Butterflies, condors and “wingspreads” in options are nothing like what the actu word looks like but the only way it is related to the word is that their expiration date risk profiles look like something that could fly. That, and anything that can add a bit of color to the otherwise dreary world of option trading is welcome. When talking about butterflies et al., you’ll hear self-proclaimed experts speak of options as “body” and “wings”. The “body” refers to options with strikes in between the two exoskeletal outermost strikes. The “wings” refer to options at the diaphanous outermost strikes. We use the term “wingspreads” to identify option positions such as “condors”, “pterodactyls” and “albatrosses”, which look like butterflies that have been stretched out. Rather than come up with a myriad of names to identify these spreads, we use “wingspreads” because they all have similar risk/reward characteristics and sensitivities, and those flying creatures are much more threatening than butterflies.

The risks and potential rewards of butterflies and wingspreads are limited. If you buy a butterfly, the most you can lose is the amount you paid for it. The most you can make is the difference between the “body” strike and a “wing” strike minus the amount you paid for it. If you sell a butterfly, the loss and profit are the inverse of buying a butterfly.

Wingspreads’ sensitivity to movement in the stock price is related to the time to expiration. For example, the closer a butterfly is to expiration, the more sensitive its price is to a change in the price of the stock. What this means is that butterflies and wingspreads that are far from expiration don’t always change in value that much when the stock moves. This means that all wingspreads aren’t necessarily the best tool for exploiting changes in the stock price. Wingspreads can be bullish and bearish – but the closer a wingspread is to expiration, the more bullish or bearish it can be.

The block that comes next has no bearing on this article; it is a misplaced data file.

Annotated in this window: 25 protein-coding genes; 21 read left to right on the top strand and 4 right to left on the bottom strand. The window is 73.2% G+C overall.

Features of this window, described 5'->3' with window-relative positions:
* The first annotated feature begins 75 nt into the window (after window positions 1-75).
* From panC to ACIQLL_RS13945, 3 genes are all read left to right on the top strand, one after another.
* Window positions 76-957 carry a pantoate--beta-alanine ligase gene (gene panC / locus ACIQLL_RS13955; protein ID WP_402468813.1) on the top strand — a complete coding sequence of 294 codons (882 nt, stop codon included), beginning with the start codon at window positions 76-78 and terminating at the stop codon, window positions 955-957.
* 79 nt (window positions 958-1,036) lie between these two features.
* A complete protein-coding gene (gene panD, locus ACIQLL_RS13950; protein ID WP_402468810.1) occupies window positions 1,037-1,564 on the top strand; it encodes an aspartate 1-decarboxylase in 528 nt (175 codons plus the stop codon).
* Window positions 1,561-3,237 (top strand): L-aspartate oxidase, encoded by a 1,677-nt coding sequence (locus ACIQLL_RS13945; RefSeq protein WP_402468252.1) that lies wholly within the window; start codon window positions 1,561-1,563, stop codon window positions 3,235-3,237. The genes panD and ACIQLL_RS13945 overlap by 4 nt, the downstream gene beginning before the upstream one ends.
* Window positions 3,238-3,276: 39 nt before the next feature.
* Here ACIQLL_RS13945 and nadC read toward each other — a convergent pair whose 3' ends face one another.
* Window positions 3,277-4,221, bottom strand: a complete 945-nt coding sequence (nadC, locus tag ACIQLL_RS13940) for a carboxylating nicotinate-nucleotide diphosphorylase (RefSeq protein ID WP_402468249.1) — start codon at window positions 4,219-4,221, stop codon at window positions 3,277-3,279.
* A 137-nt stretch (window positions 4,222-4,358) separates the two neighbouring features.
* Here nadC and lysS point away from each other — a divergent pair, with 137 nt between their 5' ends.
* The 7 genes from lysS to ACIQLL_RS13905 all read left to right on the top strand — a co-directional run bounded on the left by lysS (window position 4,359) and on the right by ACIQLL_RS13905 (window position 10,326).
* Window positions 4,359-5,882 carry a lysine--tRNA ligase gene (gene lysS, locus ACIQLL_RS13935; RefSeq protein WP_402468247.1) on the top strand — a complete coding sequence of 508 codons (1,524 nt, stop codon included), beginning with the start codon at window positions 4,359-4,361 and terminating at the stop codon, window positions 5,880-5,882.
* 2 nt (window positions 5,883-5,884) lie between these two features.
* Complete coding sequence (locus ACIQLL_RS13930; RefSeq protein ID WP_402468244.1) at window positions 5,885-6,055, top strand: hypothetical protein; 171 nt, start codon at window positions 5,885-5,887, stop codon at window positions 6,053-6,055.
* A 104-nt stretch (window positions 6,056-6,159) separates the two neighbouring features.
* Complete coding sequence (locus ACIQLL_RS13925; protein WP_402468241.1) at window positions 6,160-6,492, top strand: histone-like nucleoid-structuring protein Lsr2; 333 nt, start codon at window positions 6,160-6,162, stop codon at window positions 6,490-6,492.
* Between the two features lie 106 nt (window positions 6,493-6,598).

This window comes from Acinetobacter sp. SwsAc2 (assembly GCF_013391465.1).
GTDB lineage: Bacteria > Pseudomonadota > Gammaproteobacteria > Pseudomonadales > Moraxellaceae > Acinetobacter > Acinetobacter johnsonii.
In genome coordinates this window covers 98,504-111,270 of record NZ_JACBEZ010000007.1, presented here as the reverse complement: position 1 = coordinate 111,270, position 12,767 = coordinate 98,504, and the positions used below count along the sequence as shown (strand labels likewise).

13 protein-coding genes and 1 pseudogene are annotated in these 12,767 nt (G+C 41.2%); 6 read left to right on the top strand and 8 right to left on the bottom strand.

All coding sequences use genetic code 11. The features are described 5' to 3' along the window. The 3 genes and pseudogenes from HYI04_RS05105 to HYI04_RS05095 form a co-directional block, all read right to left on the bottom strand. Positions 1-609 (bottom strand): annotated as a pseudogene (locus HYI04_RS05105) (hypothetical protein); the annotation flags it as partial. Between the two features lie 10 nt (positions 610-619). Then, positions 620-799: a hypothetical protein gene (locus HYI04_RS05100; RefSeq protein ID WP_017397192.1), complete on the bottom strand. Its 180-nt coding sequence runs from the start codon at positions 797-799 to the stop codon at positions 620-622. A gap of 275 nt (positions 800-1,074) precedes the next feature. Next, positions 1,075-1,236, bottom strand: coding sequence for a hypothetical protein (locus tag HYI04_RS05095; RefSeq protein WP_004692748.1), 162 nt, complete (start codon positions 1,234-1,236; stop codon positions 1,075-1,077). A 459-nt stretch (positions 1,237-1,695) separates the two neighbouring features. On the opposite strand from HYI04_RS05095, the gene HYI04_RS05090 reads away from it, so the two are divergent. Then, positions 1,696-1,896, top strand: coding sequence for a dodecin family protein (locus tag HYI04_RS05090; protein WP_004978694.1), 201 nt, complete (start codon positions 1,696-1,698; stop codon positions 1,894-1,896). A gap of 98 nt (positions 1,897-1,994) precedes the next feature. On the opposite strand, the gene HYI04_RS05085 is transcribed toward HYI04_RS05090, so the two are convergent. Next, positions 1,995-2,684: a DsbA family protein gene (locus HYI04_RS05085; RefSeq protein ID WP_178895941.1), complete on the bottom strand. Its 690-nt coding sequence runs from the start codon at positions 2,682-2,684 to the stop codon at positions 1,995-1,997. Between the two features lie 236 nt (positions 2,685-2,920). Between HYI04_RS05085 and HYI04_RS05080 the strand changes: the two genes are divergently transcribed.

Wingspreads reach their maximum value when the stock price is at (in the case of butterflies) or between (for other wingspreads) the middle or “body” strike(s) at expiration. They are at their minimum value when the stock price is either above the higher “wing” strike or below the lower “wing” strike at expiration. Therefore, wingspreads can be effective when you believe that a stock’s price will land within a specified range and within a specified time frame. When you believe that a stock will stay at a single price, long butterflies might be a good choice. When you think a stock will stay in between two prices, long wingspreads with middle “body” strikes at the low and high prices of the stock’s range might work best. In this sense, long butterflies and wingspreads are like short straddles and strangles, but without the unlimited risk. Look at a graph of the value of a long butterfly at expiration, and the middle of the butterfly looks like a short straddle.

Conversely, if you think the price of a stock is going to move a way from a specific point or outside a specific range of prices, short butterflies and wingspreads might be a good choice. They work a bit like long straddles and strangles, but without the unlimited profit potential. They are also generally less expensive. Look at a graph of the value of a short butterfly at expiration, and the middle of the butterfly looks like a long straddle.


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